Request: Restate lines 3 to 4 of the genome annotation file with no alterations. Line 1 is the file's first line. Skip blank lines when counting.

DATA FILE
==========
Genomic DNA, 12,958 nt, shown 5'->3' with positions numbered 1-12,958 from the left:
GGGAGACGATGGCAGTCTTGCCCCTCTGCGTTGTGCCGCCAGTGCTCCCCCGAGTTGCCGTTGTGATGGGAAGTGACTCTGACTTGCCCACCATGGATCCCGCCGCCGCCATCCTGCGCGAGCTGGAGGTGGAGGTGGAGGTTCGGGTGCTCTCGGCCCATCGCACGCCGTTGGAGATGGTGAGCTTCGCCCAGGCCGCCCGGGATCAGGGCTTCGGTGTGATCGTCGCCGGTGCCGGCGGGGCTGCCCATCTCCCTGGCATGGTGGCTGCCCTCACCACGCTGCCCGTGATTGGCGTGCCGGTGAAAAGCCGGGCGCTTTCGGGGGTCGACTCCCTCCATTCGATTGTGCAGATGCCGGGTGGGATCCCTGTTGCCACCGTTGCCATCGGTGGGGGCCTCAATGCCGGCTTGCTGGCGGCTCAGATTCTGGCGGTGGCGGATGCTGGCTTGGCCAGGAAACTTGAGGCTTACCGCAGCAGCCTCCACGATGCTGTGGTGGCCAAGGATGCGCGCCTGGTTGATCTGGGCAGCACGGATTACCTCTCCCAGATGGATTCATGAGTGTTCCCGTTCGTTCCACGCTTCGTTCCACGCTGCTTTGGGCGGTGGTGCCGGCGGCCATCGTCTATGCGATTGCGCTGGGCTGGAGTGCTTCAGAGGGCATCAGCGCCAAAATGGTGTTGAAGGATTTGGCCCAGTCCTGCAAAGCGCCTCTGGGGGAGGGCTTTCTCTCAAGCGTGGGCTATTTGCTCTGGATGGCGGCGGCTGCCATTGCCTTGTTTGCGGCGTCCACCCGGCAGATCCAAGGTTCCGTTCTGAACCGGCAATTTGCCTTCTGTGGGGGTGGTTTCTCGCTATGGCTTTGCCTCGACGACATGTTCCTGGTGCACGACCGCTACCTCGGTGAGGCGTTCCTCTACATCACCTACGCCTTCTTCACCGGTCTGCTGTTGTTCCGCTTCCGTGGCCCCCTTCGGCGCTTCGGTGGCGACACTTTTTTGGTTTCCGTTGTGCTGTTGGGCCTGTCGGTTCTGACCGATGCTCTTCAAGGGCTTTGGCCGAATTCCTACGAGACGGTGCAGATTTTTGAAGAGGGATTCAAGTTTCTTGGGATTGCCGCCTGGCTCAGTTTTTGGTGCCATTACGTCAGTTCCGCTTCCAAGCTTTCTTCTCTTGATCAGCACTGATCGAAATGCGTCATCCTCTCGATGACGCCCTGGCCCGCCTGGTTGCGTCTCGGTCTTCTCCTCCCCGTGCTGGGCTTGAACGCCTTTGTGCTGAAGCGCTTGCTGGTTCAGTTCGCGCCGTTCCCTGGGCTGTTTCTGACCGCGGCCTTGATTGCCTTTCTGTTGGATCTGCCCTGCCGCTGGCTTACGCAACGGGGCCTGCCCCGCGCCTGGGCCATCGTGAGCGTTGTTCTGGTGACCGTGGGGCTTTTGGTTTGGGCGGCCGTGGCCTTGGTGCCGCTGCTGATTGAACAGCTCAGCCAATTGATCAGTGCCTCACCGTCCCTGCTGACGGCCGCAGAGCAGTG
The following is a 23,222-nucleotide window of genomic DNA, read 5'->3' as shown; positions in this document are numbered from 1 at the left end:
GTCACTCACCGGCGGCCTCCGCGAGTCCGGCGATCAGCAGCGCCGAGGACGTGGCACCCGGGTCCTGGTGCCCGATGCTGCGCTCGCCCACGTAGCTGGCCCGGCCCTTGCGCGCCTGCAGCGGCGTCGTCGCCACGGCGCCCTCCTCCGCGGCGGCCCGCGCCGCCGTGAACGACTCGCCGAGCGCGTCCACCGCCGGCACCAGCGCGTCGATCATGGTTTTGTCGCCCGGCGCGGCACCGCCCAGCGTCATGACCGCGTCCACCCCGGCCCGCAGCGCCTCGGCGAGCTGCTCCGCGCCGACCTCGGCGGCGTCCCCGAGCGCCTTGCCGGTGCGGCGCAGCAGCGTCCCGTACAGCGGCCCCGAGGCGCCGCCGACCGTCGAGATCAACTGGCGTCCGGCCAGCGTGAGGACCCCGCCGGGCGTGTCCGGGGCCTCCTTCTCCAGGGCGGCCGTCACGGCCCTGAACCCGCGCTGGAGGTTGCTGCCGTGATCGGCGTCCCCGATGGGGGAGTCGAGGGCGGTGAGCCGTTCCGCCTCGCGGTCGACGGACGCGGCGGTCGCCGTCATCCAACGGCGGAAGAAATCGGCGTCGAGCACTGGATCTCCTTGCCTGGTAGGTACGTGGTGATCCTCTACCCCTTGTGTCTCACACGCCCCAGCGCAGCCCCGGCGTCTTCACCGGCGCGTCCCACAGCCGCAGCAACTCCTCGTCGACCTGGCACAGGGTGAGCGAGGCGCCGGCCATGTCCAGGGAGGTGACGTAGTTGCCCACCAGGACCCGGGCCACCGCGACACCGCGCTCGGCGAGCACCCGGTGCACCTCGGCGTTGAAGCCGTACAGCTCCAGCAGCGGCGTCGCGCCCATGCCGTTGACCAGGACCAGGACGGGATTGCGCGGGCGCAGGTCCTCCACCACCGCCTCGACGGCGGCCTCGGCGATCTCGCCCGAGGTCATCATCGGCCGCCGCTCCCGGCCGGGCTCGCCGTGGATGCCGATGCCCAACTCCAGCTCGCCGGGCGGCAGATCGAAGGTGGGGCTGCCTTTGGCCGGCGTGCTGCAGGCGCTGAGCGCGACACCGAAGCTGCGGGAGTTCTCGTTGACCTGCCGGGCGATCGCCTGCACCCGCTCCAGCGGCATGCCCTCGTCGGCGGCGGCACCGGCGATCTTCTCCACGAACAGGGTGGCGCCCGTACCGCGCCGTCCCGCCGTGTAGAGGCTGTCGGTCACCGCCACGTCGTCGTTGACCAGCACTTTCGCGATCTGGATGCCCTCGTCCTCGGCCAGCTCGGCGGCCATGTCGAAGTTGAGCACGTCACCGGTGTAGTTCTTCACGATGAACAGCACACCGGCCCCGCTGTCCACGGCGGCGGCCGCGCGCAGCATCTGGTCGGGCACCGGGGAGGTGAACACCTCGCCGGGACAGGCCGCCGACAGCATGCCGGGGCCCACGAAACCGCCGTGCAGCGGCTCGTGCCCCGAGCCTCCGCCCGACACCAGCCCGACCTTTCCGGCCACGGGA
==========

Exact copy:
The following is a 23,222-nucleotide window of genomic DNA, read 5'->3' as shown; positions in this document are numbered from 1 at the left end:
GTCACTCACCGGCGGCCTCCGCGAGTCCGGCGATCAGCAGCGCCGAGGACGTGGCACCCGGGTCCTGGTGCCCGATGCTGCGCTCGCCCACGTAGCTGGCCCGGCCCTTGCGCGCCTGCAGCGGCGTCGTCGCCACGGCGCCCTCCTCCGCGGCGGCCCGCGCCGCCGTGAACGACTCGCCGAGCGCGTCCACCGCCGGCACCAGCGCGTCGATCATGGTTTTGTCGCCCGGCGCGGCACCGCCCAGCGTCATGACCGCGTCCACCCCGGCCCGCAGCGCCTCGGCGAGCTGCTCCGCGCCGACCTCGGCGGCGTCCCCGAGCGCCTTGCCGGTGCGGCGCAGCAGCGTCCCGTACAGCGGCCCCGAGGCGCCGCCGACCGTCGAGATCAACTGGCGTCCGGCCAGCGTGAGGACCCCGCCGGGCGTGTCCGGGGCCTCCTTCTCCAGGGCGGCCGTCACGGCCCTGAACCCGCGCTGGAGGTTGCTGCCGTGATCGGCGTCCCCGATGGGGGAGTCGAGGGCGGTGAGCCGTTCCGCCTCGCGGTCGACGGACGCGGCGGTCGCCGTCATCCAACGGCGGAAGAAATCGGCGTCGAGCACTGGATCTCCTTGCCTGGTAGGTACGTGGTGATCCTCTACCCCTTGTGTCTCACACGCCCCAGCGCAGCCCCGGCGTCTTCACCGGCGCGTCCCACAGCCGCAGCAACTCCTCGTCGACCTGGCACAGGGTGAGCGAGGCGCCGGCCATGTCCAGGGAGGTGACGTAGTTGCCCACCAGGACCCGGGCCACCGCGACACCGCGCTCGGCGAGCACCCGGTGCACCTCGGCGTTGAAGCCGTACAGCTCCAGCAGCGGCGTCGCGCCCATGCCGTTGACCAGGACCAGGACGGGATTGCGCGGGCGCAGGTCCTCCACCACCGCCTCGACGGCGGCCTCGGCGATCTCGCCCGAGGTCATCATCGGCCGCCGCTCCCGGCCGGGCTCGCCGTGGATGCCGATGCCCAACTCCAGCTCGCCGGGCGGCAGATCGAAGGTGGGGCTGCCTTTGGCCGGCGTGCTGCAGGCGCTGAGCGCGACACCGAAGCTGCGGGAGTTCTCGTTGACCTGCCGGGCGATCGCCTGCACCCGCTCCAGCGGCATGCCCTCGTCGGCGGCGGCACCGGCGATCTTCTCCACGAACAGGGTGGCGCCCGTACCGCGCCGTCCCGCCGTGTAGAGGCTGTCGGTCACCGCCACGTCGTCGTTGACCAGCACTTTCGCGATCTGGATGCCCTCGTCCTCGGCCAGCTCGGCGGCCATGTCGAAGTTGAGCACGTCACCGGTGTAGTTCTTCACGATGAACAGCACACCGGCCCCGCTGTCCACGGCGGCGGCCGCGCGCAGCATCTGGTCGGGCACCGGGGAGGTGAACACCTCGCCGGGACAGGCCGCCGACAGCATGCCGGGGCCCACGAAACCGCCGTGCAGCGGCTCGTGCCCCGAGCCTCCGCCCGACACCAGCCCGACCTTTCCGGCCACGGGA